November 16, 2013

The following discussion on failure mode effect analysis was published through and written by this author.  In the “world of reliability engineering” this process is extremely valuable in determining those components and sub-assemblies that may fail and may fail early in their life.  This one is a little “off the wall” but hope you enjoy it anyway.

Failure Mode and Effect Analysis is the cornerstone of the reliability engineering process. It is a methodology for analyzing potential reliability problems early in the development cycle.   It is a technique to identify potential failure modes, determine their effect on the operation of the product and identify actions to mitigate the failures.   With this being the case, an engineer can “design out” components or modify those components to make them more robust relative to the operational conditions that will be encountered during use.  Please note that FMEAs are always conducted after critical subassemblies are identified.  There are several types of FMEAs, as follows:

  • System—focuses on global system functions
  • Design-focuses on components and subsystems
  • Process focuses on manufacturing and assembly processes
  • Service focuses on service functions
  • Software-focuses on software functions

We look at, and rate, three areas: severity, probability of occurrence and the ability to detect the specific failure.  There is a very simple template that will capture the possible failure modes and designate actions to be taken at a later date.  An example of that template is as follows:

FMEA Template


The “header” for the template would show the Product Name, the Date, the System or Subsystem Name, the Name of the Design Leader and the Revision Number.

The process of conducting a FMEA for any product is as follows:

  1. Assemble a team of individuals who have product knowledge.  These people should come from the following disciplines: a.) design engineering, b.) manufacturing, c.) service, d.) quality, e.) repair.
  2. Make sure the  Failure Block Diagrams (FBDs)  and “P”-Diagrams are available to adequately represent the system, subsystem or component.
  3. Construct the FMEA template or work sheet.
  4. Convene the team to identify the possible failure modes and assign importance to the severity, probability of occurrence and the probability of detecting the failure. Generally, the rating system goes from one (1) to ten (10) with ten being the most severe and creating the greatest operational issues.  A recommendation from Mr. Stephen Curtis posted on the Six web site recommends the following classifications for the three- line items:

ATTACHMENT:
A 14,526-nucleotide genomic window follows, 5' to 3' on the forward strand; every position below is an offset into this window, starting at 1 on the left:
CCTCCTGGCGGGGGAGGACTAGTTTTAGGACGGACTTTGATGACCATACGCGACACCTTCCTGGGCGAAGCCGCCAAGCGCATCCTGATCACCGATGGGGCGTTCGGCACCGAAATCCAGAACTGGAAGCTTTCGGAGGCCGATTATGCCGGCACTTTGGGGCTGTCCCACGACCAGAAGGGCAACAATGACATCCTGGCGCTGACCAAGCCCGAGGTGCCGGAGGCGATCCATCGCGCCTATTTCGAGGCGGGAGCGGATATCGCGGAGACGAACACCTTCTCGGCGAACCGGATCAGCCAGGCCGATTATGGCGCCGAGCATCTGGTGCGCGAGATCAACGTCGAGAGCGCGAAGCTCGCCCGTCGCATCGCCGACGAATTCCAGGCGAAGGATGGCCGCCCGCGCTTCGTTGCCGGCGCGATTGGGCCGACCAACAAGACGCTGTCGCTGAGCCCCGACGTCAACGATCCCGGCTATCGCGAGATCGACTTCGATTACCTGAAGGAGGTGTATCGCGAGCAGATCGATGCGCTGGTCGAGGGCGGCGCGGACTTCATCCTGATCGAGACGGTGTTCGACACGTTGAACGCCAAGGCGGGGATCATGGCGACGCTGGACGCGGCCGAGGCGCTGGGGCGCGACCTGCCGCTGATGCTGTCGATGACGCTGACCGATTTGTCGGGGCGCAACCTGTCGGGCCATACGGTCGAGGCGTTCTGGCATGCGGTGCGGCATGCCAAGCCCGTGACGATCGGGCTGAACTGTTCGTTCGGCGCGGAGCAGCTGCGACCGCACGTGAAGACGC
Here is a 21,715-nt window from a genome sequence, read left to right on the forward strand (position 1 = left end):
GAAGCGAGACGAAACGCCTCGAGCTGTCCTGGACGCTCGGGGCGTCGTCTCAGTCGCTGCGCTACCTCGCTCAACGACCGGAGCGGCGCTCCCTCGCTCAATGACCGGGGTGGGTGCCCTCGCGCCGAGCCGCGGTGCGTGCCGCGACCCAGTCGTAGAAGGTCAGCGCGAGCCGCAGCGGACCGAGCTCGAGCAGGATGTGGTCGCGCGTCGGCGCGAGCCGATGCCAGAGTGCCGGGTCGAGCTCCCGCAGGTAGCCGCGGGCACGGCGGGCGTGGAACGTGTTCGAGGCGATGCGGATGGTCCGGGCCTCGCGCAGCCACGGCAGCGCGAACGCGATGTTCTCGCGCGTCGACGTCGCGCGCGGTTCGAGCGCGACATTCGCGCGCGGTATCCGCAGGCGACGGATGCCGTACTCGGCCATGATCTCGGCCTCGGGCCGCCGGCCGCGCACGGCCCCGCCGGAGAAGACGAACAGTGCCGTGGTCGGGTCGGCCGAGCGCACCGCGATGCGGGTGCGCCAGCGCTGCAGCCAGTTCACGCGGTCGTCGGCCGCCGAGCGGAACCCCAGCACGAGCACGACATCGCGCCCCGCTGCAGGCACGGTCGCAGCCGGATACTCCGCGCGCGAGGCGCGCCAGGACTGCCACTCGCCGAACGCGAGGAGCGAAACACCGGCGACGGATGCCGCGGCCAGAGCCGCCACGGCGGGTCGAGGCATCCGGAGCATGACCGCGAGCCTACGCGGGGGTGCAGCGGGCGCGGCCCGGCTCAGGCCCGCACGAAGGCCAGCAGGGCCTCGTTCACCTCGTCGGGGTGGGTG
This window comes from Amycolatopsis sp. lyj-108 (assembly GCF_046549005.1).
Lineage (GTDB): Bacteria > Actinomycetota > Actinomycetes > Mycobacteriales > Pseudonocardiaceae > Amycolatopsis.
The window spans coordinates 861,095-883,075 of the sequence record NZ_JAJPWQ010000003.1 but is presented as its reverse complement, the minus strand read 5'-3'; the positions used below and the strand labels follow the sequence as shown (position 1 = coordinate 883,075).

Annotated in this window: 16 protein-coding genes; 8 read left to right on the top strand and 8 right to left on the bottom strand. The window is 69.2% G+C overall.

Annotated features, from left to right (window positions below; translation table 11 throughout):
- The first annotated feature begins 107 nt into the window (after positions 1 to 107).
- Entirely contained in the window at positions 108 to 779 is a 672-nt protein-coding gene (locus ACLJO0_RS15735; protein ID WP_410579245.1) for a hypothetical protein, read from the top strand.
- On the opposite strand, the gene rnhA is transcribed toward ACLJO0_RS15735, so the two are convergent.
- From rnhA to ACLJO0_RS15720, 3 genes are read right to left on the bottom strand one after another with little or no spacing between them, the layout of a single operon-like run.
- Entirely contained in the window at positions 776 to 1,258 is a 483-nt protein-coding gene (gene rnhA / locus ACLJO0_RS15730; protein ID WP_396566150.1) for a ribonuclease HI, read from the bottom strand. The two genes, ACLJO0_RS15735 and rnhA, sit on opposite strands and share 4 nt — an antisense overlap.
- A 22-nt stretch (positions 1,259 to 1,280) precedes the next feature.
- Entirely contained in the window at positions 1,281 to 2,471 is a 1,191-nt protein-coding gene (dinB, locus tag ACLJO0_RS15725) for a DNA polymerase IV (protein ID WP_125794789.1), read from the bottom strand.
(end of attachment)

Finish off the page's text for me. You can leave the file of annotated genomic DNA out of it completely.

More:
5. CATEGORIESMultiply the assigned numbers for severity, occurrence and detection together for a final score and record that score for later use.  A score of 1,000 would indicate a failure that should definitely be addressed and one that would be coded as a “red” item.  Red items must be fixed before pre-pilot builds occur and certainly before pilot runs occur.  Some companies designate any score above 600 as a “red” item.
  6. For each failure mode, identify what you feel to be the “root cause” of the failure.  This will take experience and you may wish to consult the services of field technicians for their comments relative to product use and problem areas.
  7. Describe the effects of those failure modes; i.e. injury to user, interoperability of product, improper appearance of product, degraded performance, noise, etc.
  8. Determine what must be the initial recommended action.  This is done for each failure mode.
  9. Assign responsibility for addressing the “fix”.
  10. Assign a “get well” date
  11. .Before adjourning, establish a time to reconvene for a status on the failures and the “fixes”.Before adjourning, establish a time to reconvene for a status on the failures and the “fixes”.

This is a marvelous tool for reliability practitioners and engineers of all “stripes”.  One used by  manufacturers and designers in every branch of engineering and technology.  Hope you enjoy this one.



  1. Suzanna Says:

    I spent a great deal of time to find something like this


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